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https://www.futuremedicine.com/doi/10.2217/pme-2018-0044
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http://dx.doi.org/10.2217/pme-2018-0044DOI Listing
September 2018
16 Reads

Screening of TNF-α gene polymorphisms in patients with extremity chronic osteomyelitis in China.

Per Med 2018 Sep 27;15(5):395-401. Epub 2018 Sep 27.

Guangdong Provincial Key Laboratory of Bone & Cartilage Regenerative Medicine, Nanfang Hospital, Southern Medical University, Guangzhou, PR China.

Aim: This study aims to investigate the link between TNF-α gene SNPs and patients with extremity chronic osteomyelitis in China.

Methodology: Our study included 433 subjects, composed of 233 extremity chronic osteomyelitis patients and 200 controls. Six single-nucleotide polymorphisms (rs1799964, rs1800630, rs1799724, rs1800750, rs1800629 and rs361525) in TNF-α gene were detected by the SNaPshot genotyping method. Read More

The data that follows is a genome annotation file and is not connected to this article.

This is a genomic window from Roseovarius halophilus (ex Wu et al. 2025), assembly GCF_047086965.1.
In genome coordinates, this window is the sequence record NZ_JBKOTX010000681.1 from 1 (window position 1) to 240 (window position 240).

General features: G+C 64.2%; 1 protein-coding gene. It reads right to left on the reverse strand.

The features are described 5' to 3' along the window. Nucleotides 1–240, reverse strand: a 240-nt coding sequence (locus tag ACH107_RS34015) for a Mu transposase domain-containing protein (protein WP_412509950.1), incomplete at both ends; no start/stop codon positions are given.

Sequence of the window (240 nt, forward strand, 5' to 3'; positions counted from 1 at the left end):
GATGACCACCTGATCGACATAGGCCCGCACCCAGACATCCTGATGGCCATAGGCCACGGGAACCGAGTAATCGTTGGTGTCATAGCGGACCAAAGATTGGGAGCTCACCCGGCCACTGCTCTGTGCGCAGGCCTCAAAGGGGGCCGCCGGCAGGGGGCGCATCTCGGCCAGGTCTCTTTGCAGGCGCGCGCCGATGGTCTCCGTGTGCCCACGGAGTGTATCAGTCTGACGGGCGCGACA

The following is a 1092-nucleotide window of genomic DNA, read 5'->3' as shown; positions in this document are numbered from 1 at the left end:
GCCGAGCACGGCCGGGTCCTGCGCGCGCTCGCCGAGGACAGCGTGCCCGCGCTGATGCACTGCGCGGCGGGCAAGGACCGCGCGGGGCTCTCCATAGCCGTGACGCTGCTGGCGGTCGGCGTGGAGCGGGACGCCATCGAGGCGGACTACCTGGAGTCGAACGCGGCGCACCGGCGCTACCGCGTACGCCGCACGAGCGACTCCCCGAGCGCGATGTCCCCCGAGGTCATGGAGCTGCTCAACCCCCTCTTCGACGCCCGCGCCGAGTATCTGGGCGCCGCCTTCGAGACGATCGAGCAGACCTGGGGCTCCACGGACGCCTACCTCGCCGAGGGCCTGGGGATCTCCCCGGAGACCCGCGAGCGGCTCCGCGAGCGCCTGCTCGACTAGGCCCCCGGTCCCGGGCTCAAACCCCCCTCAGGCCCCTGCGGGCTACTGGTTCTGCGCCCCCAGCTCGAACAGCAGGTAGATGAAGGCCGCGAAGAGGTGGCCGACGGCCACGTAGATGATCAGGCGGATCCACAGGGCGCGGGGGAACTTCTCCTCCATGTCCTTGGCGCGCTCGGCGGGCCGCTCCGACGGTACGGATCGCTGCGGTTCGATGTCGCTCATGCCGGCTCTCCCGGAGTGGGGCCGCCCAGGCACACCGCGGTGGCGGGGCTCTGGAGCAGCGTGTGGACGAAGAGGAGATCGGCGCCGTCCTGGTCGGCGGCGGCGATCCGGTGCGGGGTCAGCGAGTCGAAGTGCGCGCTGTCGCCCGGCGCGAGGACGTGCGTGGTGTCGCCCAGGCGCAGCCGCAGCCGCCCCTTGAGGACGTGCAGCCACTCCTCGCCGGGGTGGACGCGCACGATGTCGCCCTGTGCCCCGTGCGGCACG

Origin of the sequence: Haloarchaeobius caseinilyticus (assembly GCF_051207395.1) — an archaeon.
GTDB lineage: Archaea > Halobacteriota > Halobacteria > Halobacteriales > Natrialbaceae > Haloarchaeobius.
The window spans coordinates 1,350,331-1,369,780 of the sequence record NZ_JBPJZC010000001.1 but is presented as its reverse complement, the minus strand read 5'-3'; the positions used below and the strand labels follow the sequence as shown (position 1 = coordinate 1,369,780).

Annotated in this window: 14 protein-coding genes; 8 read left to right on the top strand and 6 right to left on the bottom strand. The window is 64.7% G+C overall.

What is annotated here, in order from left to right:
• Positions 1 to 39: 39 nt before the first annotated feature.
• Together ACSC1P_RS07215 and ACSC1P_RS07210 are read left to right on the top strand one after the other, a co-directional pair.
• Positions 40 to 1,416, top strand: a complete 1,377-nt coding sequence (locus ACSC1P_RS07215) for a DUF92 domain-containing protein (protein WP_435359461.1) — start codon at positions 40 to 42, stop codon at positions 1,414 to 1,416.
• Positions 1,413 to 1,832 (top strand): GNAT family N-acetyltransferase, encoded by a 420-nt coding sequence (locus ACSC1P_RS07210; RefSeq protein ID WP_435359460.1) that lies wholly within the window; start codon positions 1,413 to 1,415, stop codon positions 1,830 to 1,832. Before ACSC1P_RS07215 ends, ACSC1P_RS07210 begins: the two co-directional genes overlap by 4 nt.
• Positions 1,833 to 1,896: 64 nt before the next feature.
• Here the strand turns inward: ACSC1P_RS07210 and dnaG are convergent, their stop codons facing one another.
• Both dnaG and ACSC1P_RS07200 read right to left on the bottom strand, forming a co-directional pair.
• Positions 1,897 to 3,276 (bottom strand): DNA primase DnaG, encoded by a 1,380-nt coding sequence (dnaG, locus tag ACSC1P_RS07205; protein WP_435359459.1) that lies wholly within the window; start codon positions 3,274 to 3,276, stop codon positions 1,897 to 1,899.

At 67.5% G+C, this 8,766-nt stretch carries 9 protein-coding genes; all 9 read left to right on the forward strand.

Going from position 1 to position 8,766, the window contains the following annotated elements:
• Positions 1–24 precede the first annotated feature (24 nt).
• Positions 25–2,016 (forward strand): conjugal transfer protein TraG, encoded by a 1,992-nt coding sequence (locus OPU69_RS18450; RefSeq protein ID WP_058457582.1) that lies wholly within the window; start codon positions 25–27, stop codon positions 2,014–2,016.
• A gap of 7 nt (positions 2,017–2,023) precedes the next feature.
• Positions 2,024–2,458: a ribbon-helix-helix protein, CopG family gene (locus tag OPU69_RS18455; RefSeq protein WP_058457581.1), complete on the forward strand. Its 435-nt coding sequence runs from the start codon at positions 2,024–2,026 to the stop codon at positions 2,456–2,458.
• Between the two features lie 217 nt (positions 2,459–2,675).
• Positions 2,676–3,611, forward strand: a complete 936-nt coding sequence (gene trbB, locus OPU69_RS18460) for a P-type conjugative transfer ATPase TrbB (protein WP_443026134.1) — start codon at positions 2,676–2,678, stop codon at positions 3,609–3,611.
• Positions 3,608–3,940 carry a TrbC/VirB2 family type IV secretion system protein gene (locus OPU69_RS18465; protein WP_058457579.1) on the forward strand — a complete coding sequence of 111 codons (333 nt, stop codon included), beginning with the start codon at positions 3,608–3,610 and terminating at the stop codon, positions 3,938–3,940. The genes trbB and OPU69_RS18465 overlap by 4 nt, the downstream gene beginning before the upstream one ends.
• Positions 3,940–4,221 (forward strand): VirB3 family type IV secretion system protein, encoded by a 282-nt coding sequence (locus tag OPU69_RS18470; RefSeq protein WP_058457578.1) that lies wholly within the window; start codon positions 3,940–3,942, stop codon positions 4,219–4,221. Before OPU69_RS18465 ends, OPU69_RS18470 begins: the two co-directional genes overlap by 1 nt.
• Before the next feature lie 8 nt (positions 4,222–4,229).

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http://dx.doi.org/10.2217/pme-2018-0017DOI Listing
September 2018
1 Read

Identifying novel candidate biomarkers of RCC based on WGCNA analysis.

Per Med 2018 Sep 27;15(5):381-394. Epub 2018 Sep 27.

College of Information Engineering, Shanghai Maritime University, 1550 Haigang Ave., Shanghai 201306, PR China.

Aim: Extracting differential expression genes (DEGs) is an effective approach to improve the accuracy of determining the candidate biomarker genes. However, the previous DEGs analysis methods ignore that the expression levels of genes in different pathology stages of cancers are complex and various.

Methods: In our study, staging DEGs analysis and weighted gene co-expression network analysis were applied to gene expression data of renal cell carcinoma (RCC). Read More

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http://dx.doi.org/10.2217/pme-2017-0091DOI Listing